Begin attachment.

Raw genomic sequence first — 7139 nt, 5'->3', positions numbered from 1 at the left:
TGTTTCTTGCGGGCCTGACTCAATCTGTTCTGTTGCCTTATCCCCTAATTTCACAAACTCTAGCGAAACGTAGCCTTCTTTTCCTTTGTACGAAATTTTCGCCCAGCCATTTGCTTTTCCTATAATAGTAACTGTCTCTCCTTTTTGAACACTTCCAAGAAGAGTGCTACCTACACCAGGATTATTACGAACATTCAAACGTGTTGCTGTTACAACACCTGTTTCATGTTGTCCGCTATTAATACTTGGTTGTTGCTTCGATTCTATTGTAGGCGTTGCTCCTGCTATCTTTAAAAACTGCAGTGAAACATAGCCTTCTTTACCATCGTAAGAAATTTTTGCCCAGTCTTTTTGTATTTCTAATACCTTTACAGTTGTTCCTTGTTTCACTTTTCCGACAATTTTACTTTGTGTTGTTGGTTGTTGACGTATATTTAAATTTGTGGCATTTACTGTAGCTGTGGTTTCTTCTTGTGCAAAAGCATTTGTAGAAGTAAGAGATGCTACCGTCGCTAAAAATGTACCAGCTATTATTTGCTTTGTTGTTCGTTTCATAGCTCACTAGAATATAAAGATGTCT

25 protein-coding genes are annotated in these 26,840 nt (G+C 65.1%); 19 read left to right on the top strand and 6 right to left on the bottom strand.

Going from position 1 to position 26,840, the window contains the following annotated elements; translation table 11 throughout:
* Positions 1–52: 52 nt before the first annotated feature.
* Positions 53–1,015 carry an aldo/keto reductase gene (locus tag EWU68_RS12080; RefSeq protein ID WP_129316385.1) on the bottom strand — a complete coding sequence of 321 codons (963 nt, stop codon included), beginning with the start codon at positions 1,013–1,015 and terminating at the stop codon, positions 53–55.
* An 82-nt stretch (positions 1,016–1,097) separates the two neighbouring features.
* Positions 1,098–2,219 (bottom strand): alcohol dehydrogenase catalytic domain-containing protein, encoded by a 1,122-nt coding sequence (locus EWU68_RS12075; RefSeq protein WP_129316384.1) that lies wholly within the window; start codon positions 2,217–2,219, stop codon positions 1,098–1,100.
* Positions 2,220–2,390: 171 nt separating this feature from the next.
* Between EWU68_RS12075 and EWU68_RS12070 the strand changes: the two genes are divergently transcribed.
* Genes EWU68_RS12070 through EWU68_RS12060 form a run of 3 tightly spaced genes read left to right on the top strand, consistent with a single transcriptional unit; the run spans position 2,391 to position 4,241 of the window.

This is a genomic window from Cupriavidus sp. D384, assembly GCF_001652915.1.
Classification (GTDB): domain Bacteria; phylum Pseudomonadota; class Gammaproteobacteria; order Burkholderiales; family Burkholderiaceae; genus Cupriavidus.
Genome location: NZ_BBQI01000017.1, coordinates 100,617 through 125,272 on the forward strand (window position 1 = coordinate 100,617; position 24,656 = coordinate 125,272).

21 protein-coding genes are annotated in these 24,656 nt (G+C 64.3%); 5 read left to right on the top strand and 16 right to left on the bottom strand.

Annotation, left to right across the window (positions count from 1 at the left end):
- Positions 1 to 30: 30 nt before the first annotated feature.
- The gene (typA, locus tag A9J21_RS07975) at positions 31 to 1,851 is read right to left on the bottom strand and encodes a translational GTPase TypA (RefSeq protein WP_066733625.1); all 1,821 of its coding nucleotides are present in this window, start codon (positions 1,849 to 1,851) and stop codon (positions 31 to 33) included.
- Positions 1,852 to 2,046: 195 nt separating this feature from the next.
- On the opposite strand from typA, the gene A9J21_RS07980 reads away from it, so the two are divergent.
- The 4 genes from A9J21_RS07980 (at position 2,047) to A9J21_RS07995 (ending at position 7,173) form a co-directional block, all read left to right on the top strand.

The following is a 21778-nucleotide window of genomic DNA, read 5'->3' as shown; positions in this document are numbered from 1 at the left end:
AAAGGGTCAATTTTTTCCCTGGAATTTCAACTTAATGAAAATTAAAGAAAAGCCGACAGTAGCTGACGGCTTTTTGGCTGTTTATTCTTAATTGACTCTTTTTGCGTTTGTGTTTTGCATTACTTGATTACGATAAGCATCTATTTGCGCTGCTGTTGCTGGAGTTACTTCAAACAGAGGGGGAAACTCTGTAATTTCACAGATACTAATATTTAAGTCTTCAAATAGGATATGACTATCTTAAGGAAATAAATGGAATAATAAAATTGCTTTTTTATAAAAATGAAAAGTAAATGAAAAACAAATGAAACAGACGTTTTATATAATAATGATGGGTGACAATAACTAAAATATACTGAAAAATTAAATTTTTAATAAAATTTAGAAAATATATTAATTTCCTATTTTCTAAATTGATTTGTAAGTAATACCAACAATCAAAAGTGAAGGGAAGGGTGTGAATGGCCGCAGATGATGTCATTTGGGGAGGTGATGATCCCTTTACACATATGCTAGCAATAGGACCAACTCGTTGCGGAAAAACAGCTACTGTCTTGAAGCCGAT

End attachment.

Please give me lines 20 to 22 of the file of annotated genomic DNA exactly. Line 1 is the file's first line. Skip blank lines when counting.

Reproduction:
- On the opposite strand from typA, the gene A9J21_RS07980 reads away from it, so the two are divergent.
- The 4 genes from A9J21_RS07980 (at position 2,047) to A9J21_RS07995 (ending at position 7,173) form a co-directional block, all read left to right on the top strand.

The following is a 21778-nucleotide window of genomic DNA, read 5'->3' as shown; positions in this document are numbered from 1 at the left end: